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C&E-1.2

Clean Water

Clean water is one of our basic necessities, and it is all the more precious in this time of sustained drought. The Environmental Defense Center fights to ensure that runoff from rains is not carrying industrial chemicals and pollutants into our creeks and onto our coast, and to ensure that we all enjoy healthy communities and a safe environment.

A-1 Metals & Auto Salvage Facility

The Salinas River flows into the Monterey Bay, one of California’s iconic coastal regions. Unfortunately, A-1 Metals & Auto Salvage in Paso Robles has been polluting the River with copper and lead through storm water runoff. EDC, in partnership with the California Sportfishing Protection Alliance, has filed a lawsuit for violations of the Clean Water Act.

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Fighting Storm Water Pollution

Storm water runoff is one of the nation’s most widespread forms of water pollution, leading to the contamination of rivers, creeks, and coastal waters, and yet – despite a court order – the EPA has failed to strengthen standards to prevent this pollution. In late 2014, we joined forces with the Natural Resources Defense Council to file a lawsuit challenging this failure.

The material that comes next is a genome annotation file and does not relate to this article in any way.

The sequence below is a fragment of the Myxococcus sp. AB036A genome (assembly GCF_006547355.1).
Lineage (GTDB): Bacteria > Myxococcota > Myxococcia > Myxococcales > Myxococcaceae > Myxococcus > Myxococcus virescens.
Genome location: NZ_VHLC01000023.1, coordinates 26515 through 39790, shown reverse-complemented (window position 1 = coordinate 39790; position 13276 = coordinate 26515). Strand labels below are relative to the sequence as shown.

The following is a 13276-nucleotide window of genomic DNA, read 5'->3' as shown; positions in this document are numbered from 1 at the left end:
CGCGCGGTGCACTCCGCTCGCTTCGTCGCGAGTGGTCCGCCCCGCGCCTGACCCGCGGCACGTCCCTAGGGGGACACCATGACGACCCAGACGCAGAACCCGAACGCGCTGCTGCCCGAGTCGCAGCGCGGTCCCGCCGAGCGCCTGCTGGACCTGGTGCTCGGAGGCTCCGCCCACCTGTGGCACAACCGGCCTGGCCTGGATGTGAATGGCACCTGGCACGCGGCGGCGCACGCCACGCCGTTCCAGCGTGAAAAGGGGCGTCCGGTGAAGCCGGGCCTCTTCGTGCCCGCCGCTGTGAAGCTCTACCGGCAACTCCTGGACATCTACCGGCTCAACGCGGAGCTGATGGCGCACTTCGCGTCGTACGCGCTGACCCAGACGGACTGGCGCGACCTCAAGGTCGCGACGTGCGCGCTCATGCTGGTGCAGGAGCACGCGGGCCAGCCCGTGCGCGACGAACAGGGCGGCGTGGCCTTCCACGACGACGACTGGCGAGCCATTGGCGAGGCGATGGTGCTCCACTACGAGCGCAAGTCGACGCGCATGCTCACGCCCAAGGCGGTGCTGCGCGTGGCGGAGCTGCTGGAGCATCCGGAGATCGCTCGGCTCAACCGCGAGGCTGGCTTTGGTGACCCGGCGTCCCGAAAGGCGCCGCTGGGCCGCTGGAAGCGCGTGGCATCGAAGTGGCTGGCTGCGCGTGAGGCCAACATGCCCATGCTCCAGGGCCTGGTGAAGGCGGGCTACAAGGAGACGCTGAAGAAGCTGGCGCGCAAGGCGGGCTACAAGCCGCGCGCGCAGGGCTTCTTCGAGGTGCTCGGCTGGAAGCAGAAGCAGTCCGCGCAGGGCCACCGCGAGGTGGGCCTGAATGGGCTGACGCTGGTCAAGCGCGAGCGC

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Ojai Quarry

For years the Ojai Quarry had been polluting the Ventura River, a primary source of drinking water for residents and critical habitat for the endangered California southern steelhead trout. In 2013, EDC and Santa Barbara Channelkeeper reached a settlement with the owners of the Quarry, requiring improvements to better manage the facility’s storm water runoff.

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Rincon Grubb Oil Field

Vintage Production’s Rincon Grubb oil field drains directly onto popular beaches in northern Ventura County from Hobsons to Solimar and into the ocean. In 2012, EDC sued the company over polluted storm water that posed risks to fish, wildlife, and human health. As a result, the company now has to monitor and improve water quality and provide notice any time they intend to frack.

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Watershed Preservation and Restoration

Our beaches and creeks are precious community resources and EDC serves as a watchdog, working with landowners and state and local agencies to make sure our waters are clean and flow freely. In 2014 alone, EDC conducted 12 clean ups, removing nearly 2,100 pounds of trash from 10 creeks and two beaches.

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